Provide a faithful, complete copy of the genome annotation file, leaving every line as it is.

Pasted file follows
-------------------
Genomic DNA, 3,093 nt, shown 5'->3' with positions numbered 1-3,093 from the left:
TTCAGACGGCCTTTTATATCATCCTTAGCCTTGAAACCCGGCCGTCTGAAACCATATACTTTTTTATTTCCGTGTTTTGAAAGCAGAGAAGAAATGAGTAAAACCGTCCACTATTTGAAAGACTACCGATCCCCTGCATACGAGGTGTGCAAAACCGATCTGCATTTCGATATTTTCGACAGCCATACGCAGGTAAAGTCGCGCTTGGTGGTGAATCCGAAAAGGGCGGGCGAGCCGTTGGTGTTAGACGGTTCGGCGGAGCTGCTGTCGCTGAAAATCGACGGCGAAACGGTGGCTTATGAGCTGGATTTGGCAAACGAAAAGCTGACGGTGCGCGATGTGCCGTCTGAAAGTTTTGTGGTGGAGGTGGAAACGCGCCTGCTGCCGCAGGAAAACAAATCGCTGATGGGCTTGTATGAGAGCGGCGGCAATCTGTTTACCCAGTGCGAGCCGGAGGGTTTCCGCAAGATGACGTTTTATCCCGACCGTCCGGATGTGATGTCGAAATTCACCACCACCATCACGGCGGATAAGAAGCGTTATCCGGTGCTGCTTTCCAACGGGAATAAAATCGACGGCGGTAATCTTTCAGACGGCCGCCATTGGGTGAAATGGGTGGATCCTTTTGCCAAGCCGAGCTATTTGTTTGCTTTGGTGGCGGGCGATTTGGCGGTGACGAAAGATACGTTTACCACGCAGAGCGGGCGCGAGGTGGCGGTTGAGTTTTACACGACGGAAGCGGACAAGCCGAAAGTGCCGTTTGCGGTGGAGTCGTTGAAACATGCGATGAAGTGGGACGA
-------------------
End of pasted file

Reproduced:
Genomic DNA, 3,093 nt, shown 5'->3' with positions numbered 1-3,093 from the left:
TTCAGACGGCCTTTTATATCATCCTTAGCCTTGAAACCCGGCCGTCTGAAACCATATACTTTTTTATTTCCGTGTTTTGAAAGCAGAGAAGAAATGAGTAAAACCGTCCACTATTTGAAAGACTACCGATCCCCTGCATACGAGGTGTGCAAAACCGATCTGCATTTCGATATTTTCGACAGCCATACGCAGGTAAAGTCGCGCTTGGTGGTGAATCCGAAAAGGGCGGGCGAGCCGTTGGTGTTAGACGGTTCGGCGGAGCTGCTGTCGCTGAAAATCGACGGCGAAACGGTGGCTTATGAGCTGGATTTGGCAAACGAAAAGCTGACGGTGCGCGATGTGCCGTCTGAAAGTTTTGTGGTGGAGGTGGAAACGCGCCTGCTGCCGCAGGAAAACAAATCGCTGATGGGCTTGTATGAGAGCGGCGGCAATCTGTTTACCCAGTGCGAGCCGGAGGGTTTCCGCAAGATGACGTTTTATCCCGACCGTCCGGATGTGATGTCGAAATTCACCACCACCATCACGGCGGATAAGAAGCGTTATCCGGTGCTGCTTTCCAACGGGAATAAAATCGACGGCGGTAATCTTTCAGACGGCCGCCATTGGGTGAAATGGGTGGATCCTTTTGCCAAGCCGAGCTATTTGTTTGCTTTGGTGGCGGGCGATTTGGCGGTGACGAAAGATACGTTTACCACGCAGAGCGGGCGCGAGGTGGCGGTTGAGTTTTACACGACGGAAGCGGACAAGCCGAAAGTGCCGTTTGCGGTGGAGTCGTTGAAACATGCGATGAAGTGGGACGA